Saturday 13 April 2024

Mr. Jinks vs Dog

Hanna-Barbera cartoons have been tarnished with a reputation of little real animation, with a lot of eye blinks and maybe an arm and mouth moving, the rest of the character left on one cel, frame after frame after frame.

I won’t comment about the later cartoons. Going back to the beginning, the first Ruff and Reddy cartoon in 1957 barely had any animation, but it wasn’t as static as Crusader Rabbit. When the Huckleberry Hound Show debuted in 1958, some of the cartoons featured characters that simply popped from pose to pose without any fluidity.

In Huck’s second season, additional artists had been hired and the animation was treated like you would find in a theatrical cartoon. Not often, but it happened. Characters would move in full, sometimes one drawing to a frame. At the same time, director Bill Hanna and his animators would try to get some emotion out of the characters without resorting to a lot of talk (that would change soon).

Here’s an example from the Pixie and Dixie cartoon Hi-Fido, which aired at the start of the 1958-59 TV season. Warren Foster’s plot is simple. The meeces try to drive Mr. Jinks nuts by making the sound of a barking dog through a microphone, meaning the cat can hear a dog, but not see one.

Jinks catches on to what’s happening. But the plot turns and a stray bulldog strolls into the yard and then up to Jinksie in the house.

The animator is Manny Perez, formerly of Warner Bros. and, I suspect, working freelance on this cartoon. He employs several drawings, animated on twos, to shift Jinks’ weight from one foot to the other, and lean on the dog. Note that Jinks is drawn in full in each frame. There’s no cheating here.

Mr. Jinks lies to the meeces he was hip to their scheme, and that he “knewwww there was no dog around the house.” Jinks then chuckles about the situation. Here, Perez limits the animation to Jinks’ head in three movements. The cat then looks at the dog and continues to chuckle (the exposure sheet may have screwed up as there is no movement as Jinks laughs).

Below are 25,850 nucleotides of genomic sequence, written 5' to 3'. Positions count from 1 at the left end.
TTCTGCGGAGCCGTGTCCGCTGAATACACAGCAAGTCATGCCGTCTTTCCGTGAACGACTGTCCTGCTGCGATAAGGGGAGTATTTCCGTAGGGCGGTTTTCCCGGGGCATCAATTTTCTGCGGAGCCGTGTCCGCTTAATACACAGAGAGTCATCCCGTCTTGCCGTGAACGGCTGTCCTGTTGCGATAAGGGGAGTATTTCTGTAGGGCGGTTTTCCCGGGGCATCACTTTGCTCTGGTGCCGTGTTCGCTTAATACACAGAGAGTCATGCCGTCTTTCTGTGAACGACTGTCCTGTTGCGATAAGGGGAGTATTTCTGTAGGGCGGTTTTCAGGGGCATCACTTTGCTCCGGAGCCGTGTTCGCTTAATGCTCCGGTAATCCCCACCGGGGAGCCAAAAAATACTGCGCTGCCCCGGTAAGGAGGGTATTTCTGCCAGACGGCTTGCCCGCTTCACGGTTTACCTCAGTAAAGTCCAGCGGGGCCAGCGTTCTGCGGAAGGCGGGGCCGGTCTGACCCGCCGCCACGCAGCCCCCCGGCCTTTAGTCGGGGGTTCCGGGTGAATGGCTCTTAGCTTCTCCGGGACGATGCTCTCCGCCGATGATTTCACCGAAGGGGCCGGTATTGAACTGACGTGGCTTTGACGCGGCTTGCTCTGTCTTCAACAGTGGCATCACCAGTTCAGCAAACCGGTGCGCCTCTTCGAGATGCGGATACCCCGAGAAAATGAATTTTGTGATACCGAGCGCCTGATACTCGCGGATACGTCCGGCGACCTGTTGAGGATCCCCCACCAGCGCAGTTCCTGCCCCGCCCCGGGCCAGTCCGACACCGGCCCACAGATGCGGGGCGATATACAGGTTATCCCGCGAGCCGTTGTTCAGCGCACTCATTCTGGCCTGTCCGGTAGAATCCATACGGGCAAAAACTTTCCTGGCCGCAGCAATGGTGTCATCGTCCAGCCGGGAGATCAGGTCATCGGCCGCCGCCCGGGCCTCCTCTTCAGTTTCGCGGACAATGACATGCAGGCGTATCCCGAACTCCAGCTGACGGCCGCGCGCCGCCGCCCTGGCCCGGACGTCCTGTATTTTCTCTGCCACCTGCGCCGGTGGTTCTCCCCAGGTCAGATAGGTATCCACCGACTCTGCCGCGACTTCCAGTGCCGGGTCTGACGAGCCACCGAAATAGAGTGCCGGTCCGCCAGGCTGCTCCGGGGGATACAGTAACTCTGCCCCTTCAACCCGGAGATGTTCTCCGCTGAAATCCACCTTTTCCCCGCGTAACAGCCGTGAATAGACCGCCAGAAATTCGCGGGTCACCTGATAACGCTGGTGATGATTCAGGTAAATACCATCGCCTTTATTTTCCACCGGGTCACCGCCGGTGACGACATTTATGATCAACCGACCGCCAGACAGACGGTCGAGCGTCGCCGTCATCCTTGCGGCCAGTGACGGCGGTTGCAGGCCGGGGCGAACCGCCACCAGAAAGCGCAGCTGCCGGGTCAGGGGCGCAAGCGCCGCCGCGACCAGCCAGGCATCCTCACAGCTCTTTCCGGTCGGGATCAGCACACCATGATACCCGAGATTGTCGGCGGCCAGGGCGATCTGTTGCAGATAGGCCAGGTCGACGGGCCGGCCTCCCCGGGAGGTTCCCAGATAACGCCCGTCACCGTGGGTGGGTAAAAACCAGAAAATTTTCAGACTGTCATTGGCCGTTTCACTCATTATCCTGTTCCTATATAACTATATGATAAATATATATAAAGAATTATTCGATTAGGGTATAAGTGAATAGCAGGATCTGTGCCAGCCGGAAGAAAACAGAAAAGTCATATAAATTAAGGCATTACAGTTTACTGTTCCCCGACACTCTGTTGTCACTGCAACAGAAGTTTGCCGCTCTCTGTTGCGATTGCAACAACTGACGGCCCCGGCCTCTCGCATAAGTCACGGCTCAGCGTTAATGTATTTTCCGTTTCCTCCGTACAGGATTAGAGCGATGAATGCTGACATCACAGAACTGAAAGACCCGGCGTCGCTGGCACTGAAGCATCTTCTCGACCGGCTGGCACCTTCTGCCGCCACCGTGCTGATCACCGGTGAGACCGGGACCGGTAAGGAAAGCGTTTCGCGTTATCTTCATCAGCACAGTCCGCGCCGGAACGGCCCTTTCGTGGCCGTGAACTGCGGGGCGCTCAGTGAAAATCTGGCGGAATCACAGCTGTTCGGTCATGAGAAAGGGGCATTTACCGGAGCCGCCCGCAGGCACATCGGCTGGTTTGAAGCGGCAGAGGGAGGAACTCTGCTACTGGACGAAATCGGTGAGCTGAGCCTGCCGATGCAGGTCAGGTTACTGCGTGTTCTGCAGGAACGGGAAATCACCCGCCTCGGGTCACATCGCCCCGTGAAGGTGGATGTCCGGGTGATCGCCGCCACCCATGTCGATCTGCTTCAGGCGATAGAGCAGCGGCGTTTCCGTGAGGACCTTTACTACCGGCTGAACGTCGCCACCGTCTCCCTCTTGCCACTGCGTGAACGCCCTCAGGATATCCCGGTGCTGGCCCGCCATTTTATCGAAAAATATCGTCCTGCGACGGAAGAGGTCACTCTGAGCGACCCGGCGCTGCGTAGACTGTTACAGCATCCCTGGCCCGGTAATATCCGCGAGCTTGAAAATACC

Then he realises there IS a dog. The drawing below is held for at least 16 frames to establish what’s happening.

The dialogue switches from a chuckle, to a nervous laugh, to crying as the cat expects the dog to maul him.

These are some of the crying drawings. Only the head is animated. No two drawings are used in consecutive frames.

This is where the famous H-B eye-blinks come in. That’s the only animation as the basic pose is held for about 60 frames, or roughly 2 1/2 seconds.

The shock drawing and the back-up-to-the-wall are held for two frames each.

The dog moves in and barks at Jinks. I won’t post them all but Perez uses three barking drawings, with the entire dog moving as in full animation. A Jack Shaindlin cue runs out and a Spencer Moore cue takes over in the background.

You’ll notice the lovely colour on these frames, even though there’s some digital fuzz. It would appear these cartoons were restored either for cable television or for the non-existent second volume DVD set of the Huckleberry Hound Show.


  1. I think I have a higher quality of this somewhere.

    In the US, the restored versions of season 2-3 episodes of Pixie and Dixie never aired on TV. A few of the season four cartoons did, when it returned in its final TV run in 2014, but without the opening credits.

    Hi-Fido aired on TV [unrestored], ten years ago today... almost (it aired April 16th at ~2:30am on Boomerang)

  2. I always found it odd that the colourists couldn't match colours with more accuracy between heads and bodies. Surely they could see they didn't match?

    1. What you refer to is "Comp Colors." They took it for granted that it would loose in transmission and not be noticed. But you could see it. They got better at it.

  3. Commenting as Chuck Fiala

    What you're seeing is the same color on different cel layers. A lower cel layer will darken the color. Some studios would mix a new color for the lower cel layer.

  4. I still have al old VHS copy of this somewhere. Taken from a 1996 Cartoon Network “ Super Chuck “ broadcast. Mr. Jinx was always one of my favorites. Daws and Don created magic on that series.

    1. it would be cool to see those tapes online

      pixie and dixie was a decent series for me. i like the first two seasons better than the final two.